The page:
My Catholic roots are woven throughout the memories of my childhood. They give me peace. They give me security. They give me space to grow wild and free.
Friday evening Rosaries.
Listening to the clicking of the beads as they passed through my mother’s fingers, her whispered Hail Mary’s as she prayed the decades and began the cycle again and again as I impatiently waited for it to be over so my sister and I could go out and play.
Saturday afternoon flowers.
In the quiet of the church my middle sister and I helped her ‘do the flowers’ that graced the altar. They had to be fresh for Sunday mass.
My sister was allowed to carry the vases of week-old flowers to the sink in the back of the sacristy. I could help sort the flowers. For some reason, my mother didn’t trust me to carry breakable objects. Go figure.
To this day, I struggle with throwing out dead flower arrangements.
The smell of the rancid water. The look of the wilting flowers. It feels almost.. .sacrilegious. Like I’m somehow impinging on the prayers of a dead past to be left in peace.
Then there was Sunday morning mass.
The inevitable rush of getting four children all dressed up in Sunday best, out the door and in the car and down the road to church.
I loved Easter Sunday best. Not the mass. Oh no. That was way too long in my child’s mind.
I loved my bonnet and pretty dress. My patin leather shoes. My little white lace gloves.
I loved the gold trim on the priest’s liturgical robes. The pageantry. The statues adorning the walls. Watching my brother up front, beside the priest, where he served as an altar boy.
I still love the smell of incense. Candlelight. Ritual. Angels.
Though I never did come to peace with the notion that girls were somehow so inadequate (or sinful) that they could not serve at the altar as priests.
I still remember, sitting on the hard benches. Swinging my legs, looking around, being poked by my sister and poking her back followed by the inevitable admonition from my mother to sit still, be quiet, pay attention.
On Sundays, there was no breakfast until after the 10am Mass. The church didn’t allow food before communion. Fortunately, this edict gave me an easy to confess ‘sin’ to add to the litany of others I’d have to tell the priest at our weekly meeting in the confessional booth on Wednesday night. I had three:
I fought with my sister.
I disobeyed my mother.
I accidentally swallowed the water when I brushed my teeth before mass. (It’s also possible I stole a muffin or cookie from the kitchen before we left for mass but I wasn’t sure God would forgive me for that one so I never told.)
In church, I prayed the sermon would be short, the greetings afterwards of neighbours and friends even shorter. I was hungry!
Always, my father would meet someone and invite them back for breakfast. Always, they came. My father’s breakfasts were legendary.
As a child, I used to ask my parents where God lived during the week if he was only in church on Sundays. My father laughed at my question. He liked to encourage my curiosity, telling me to ‘go look it up’. In the encyclopedia or the dictionary if it was about the spelling of a word. My father was not as married to the Catholic faith as my mother.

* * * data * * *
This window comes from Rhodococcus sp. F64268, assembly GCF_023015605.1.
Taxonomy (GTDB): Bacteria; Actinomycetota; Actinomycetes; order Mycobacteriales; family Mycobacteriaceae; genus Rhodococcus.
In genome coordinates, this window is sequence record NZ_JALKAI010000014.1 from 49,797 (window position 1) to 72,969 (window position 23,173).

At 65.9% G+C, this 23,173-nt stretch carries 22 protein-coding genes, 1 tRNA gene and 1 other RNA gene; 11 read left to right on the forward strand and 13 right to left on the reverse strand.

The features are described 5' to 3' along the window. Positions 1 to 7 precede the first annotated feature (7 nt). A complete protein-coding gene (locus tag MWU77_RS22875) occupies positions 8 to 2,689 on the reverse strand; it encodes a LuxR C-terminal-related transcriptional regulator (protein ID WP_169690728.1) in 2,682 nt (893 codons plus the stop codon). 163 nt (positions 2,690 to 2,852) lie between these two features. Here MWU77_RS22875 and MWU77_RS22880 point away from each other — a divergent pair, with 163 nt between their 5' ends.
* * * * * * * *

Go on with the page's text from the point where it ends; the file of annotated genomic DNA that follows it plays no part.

For mom, my questions caused her great unease. Don’t be so impudent, she’d caution. God is watching. He knows everything. You cannot question Him.
I wasn’t particularly good at listening to my mother. And, once I discovered how uneasy my questions made her, I tended to keep asking them.
It was my way.
Yesterday, with an email from a cousin I haven’t seen in decades, the memory of those long-ago days came sweeping back into focus.
We spent time together in France during our youth and into our teens. I remember how much he and his sister loved the chocolates and other goodies my parents brought whenever we visited. How our excesses in food were so foreign to the austere selections their mother allowed that they almost made themselves sick savouring the sweet, gooey concoctions that came from my father’s kitchen.
In our exchange of emails, in the memories that came flooding back, I was reminded that no matter what path I carve, it is the deep security of my roots that gives me the freedom today to explore my spiritual path without fearing where it will lead me. Entangled as those memories are in the complex web of religious observance of Catholicism that was my childhood, they are also filled with a love of mysticism, of faith and of family.
I had a note from a cousin I haven’t seen in many years yesterday. His presence in my Inbox took me back to my roots.
It is there I find myself this morning, deeply rooted in my belief that even though I no longer practice the faith of my childhood, I am safe and secure in my belief that this is a world of divinely inspired glory. That this life I have been gifted is designed to be savoured and celebrated. It is a life immersed in joy and Love for I live in a universe of great mystery and wonder, awe and beauty.